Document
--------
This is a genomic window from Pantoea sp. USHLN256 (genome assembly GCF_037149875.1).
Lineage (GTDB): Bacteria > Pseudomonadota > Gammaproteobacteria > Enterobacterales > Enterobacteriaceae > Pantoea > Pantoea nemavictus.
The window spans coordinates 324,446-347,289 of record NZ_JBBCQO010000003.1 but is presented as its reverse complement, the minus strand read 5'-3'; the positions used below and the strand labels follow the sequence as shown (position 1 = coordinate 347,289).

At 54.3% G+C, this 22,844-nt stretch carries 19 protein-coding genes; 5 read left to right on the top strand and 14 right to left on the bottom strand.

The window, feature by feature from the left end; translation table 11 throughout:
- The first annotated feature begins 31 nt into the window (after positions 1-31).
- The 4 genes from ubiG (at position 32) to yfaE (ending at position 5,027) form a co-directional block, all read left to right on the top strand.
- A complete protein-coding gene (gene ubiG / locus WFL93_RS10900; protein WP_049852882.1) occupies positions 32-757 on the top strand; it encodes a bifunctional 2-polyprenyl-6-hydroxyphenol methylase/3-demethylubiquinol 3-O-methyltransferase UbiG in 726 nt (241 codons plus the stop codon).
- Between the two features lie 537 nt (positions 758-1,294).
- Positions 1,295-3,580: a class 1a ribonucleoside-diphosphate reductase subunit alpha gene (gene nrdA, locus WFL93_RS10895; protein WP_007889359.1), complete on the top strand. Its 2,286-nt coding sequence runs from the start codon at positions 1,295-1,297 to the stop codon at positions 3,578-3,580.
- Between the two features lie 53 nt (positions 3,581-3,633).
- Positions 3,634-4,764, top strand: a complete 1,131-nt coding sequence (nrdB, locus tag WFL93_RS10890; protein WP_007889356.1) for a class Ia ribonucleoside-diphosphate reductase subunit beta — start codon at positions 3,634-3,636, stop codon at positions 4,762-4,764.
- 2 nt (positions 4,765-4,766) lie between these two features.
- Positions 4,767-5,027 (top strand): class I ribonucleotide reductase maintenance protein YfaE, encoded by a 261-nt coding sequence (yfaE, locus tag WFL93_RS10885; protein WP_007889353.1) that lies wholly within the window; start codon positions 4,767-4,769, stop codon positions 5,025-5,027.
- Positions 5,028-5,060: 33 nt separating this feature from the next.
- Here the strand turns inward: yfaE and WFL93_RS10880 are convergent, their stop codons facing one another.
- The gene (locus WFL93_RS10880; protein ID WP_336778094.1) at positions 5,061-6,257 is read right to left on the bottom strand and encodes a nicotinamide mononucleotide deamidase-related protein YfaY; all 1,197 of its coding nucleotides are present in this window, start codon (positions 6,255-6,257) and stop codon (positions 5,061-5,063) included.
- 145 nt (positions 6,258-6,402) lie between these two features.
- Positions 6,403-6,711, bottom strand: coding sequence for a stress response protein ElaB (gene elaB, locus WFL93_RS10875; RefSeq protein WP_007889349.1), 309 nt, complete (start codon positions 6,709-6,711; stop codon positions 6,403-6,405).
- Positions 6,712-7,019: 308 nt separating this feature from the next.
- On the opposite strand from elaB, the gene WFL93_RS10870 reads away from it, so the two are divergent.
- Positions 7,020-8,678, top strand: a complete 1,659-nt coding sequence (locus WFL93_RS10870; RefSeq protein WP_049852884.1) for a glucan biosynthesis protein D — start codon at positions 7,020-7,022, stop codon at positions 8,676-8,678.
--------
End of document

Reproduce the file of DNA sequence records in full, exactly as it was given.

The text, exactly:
This is a genomic window from Pantoea sp. USHLN256 (genome assembly GCF_037149875.1).
Lineage (GTDB): Bacteria > Pseudomonadota > Gammaproteobacteria > Enterobacterales > Enterobacteriaceae > Pantoea > Pantoea nemavictus.
The window spans coordinates 324,446-347,289 of record NZ_JBBCQO010000003.1 but is presented as its reverse complement, the minus strand read 5'-3'; the positions used below and the strand labels follow the sequence as shown (position 1 = coordinate 347,289).

At 54.3% G+C, this 22,844-nt stretch carries 19 protein-coding genes; 5 read left to right on the top strand and 14 right to left on the bottom strand.

The window, feature by feature from the left end; translation table 11 throughout:
- The first annotated feature begins 31 nt into the window (after positions 1-31).
- The 4 genes from ubiG (at position 32) to yfaE (ending at position 5,027) form a co-directional block, all read left to right on the top strand.
- A complete protein-coding gene (gene ubiG / locus WFL93_RS10900; protein WP_049852882.1) occupies positions 32-757 on the top strand; it encodes a bifunctional 2-polyprenyl-6-hydroxyphenol methylase/3-demethylubiquinol 3-O-methyltransferase UbiG in 726 nt (241 codons plus the stop codon).
- Between the two features lie 537 nt (positions 758-1,294).
- Positions 1,295-3,580: a class 1a ribonucleoside-diphosphate reductase subunit alpha gene (gene nrdA, locus WFL93_RS10895; protein WP_007889359.1), complete on the top strand. Its 2,286-nt coding sequence runs from the start codon at positions 1,295-1,297 to the stop codon at positions 3,578-3,580.
- Between the two features lie 53 nt (positions 3,581-3,633).
- Positions 3,634-4,764, top strand: a complete 1,131-nt coding sequence (nrdB, locus tag WFL93_RS10890; protein WP_007889356.1) for a class Ia ribonucleoside-diphosphate reductase subunit beta — start codon at positions 3,634-3,636, stop codon at positions 4,762-4,764.
- 2 nt (positions 4,765-4,766) lie between these two features.
- Positions 4,767-5,027 (top strand): class I ribonucleotide reductase maintenance protein YfaE, encoded by a 261-nt coding sequence (yfaE, locus tag WFL93_RS10885; protein WP_007889353.1) that lies wholly within the window; start codon positions 4,767-4,769, stop codon positions 5,025-5,027.
- Positions 5,028-5,060: 33 nt separating this feature from the next.
- Here the strand turns inward: yfaE and WFL93_RS10880 are convergent, their stop codons facing one another.
- The gene (locus WFL93_RS10880; protein ID WP_336778094.1) at positions 5,061-6,257 is read right to left on the bottom strand and encodes a nicotinamide mononucleotide deamidase-related protein YfaY; all 1,197 of its coding nucleotides are present in this window, start codon (positions 6,255-6,257) and stop codon (positions 5,061-5,063) included.
- 145 nt (positions 6,258-6,402) lie between these two features.
- Positions 6,403-6,711, bottom strand: coding sequence for a stress response protein ElaB (gene elaB, locus WFL93_RS10875; RefSeq protein WP_007889349.1), 309 nt, complete (start codon positions 6,709-6,711; stop codon positions 6,403-6,405).
- Positions 6,712-7,019: 308 nt separating this feature from the next.
- On the opposite strand from elaB, the gene WFL93_RS10870 reads away from it, so the two are divergent.
- Positions 7,020-8,678, top strand: a complete 1,659-nt coding sequence (locus WFL93_RS10870; RefSeq protein WP_049852884.1) for a glucan biosynthesis protein D — start codon at positions 7,020-7,022, stop codon at positions 8,676-8,678.